2023 Kansas City National Conference

October 25-28, 2023

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Rooms and times subject to change.
17 results
Save up to 50 sessions in your agenda.

Left at the Scene of the Crime: High School Forensics

Thursday, October 26 • 8:00 AM - 9:00 AM

Kansas City Convention Center - 2503 B


STRAND: STEM Haven

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Sponsoring Company: Edvotek

There’s a break-in at the lab. Your students become forensic scientists as they walk into a crime scene. Analyze samples for blood and then catch the criminal with DNA fingerprinting. This exciting workshop will include ways to incorporate biotechnology and gel electrophoresis into your classroom.

SPEAKERS:
Danielle Snowflack, PhD (Edvotek Inc.: Washington, DC), Tom Cynkar (Edvotek Inc.: Washington, DC)

Introducing Your Students to Gene Editing with CRISPR

Thursday, October 26 • 10:50 AM - 11:50 AM

Kansas City Convention Center - 2503 B


STRAND: STEM Haven

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Sponsoring Company: Edvotek

The gene-editing tool CRISPR is one of the most exciting biotechnology breakthroughs of the past decade. In fact, this technique won the Nobel Prize in 2020! In this hands-on workshop, we’ll explore CRISPR biology using fast, easy experiments that model the development of a cure for Cystic Fibrosis.

SPEAKERS:
Danielle Snowflack, PhD (Edvotek Inc.: Washington, DC), Tom Cynkar (Edvotek Inc.: Washington, DC)

Exploring STEAM With Transformation

Thursday, October 26 • 2:20 PM - 3:20 PM

Kansas City Convention Center - 2503 B


STRAND: STEM Haven

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Sponsoring Company: Edvotek

Creating colorful bacteria with transformation is a memorable way to teach the central dogma of molecular biology. Take it a step further and have your students create art with the colorful cells! In this workshop, we’ll share tips for transformation success and create bio-art with microbial paint!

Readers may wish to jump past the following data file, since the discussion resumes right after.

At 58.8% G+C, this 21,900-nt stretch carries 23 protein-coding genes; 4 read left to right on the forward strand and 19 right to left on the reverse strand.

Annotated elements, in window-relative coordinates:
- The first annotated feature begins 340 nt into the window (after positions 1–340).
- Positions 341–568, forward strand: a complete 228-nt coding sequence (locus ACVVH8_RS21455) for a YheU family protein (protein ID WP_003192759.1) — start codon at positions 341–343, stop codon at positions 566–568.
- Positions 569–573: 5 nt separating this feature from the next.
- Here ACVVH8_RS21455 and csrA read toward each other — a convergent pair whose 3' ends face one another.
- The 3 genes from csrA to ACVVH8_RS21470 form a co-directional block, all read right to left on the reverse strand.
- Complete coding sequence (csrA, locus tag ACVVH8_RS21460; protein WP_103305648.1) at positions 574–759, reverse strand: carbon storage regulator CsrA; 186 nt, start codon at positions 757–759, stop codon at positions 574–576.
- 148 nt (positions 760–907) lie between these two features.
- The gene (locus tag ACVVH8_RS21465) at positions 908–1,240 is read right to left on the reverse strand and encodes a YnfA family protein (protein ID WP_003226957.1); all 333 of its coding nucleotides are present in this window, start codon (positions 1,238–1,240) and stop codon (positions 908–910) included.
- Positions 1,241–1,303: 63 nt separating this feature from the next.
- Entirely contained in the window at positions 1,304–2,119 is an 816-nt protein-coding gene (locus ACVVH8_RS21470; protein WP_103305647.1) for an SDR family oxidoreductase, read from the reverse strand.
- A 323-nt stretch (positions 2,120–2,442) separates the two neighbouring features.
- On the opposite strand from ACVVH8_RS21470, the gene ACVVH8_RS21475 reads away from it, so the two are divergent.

SPEAKERS:
Danielle Snowflack, PhD (Edvotek Inc.: Washington, DC), Tom Cynkar (Edvotek Inc.: Washington, DC)

Glow Labs: Study DNA Structure and Enzyme Activity Using Fluorescence

Thursday, October 26 • 2:20 PM - 3:20 PM

Kansas City Convention Center - 2504 B


STRAND: STEM Haven

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Sponsoring Company: miniPCR bio

Discover a new way to study DNA and enzymes! Use fluorescence to see changes to DNA structure and enzyme activity with your own eyes. Explore how temperature, pH, and genetic sequence affect DNA base pairing. Then, see inhibitors, concentration, temperature, and pH affect enzymatic reaction rates.

SPEAKERS:
Allison Nishitani, PhD (miniPCR bio: Cambridge, MA)

Expanding STEM and Health Science Opportunities: California Northstate University's Outreach Programs Empowering Middle and High School Students and Teachers

Thursday, October 26 • 3:40 PM - 4:40 PM

Kansas City Convention Center - 2201


STRAND: STEM Haven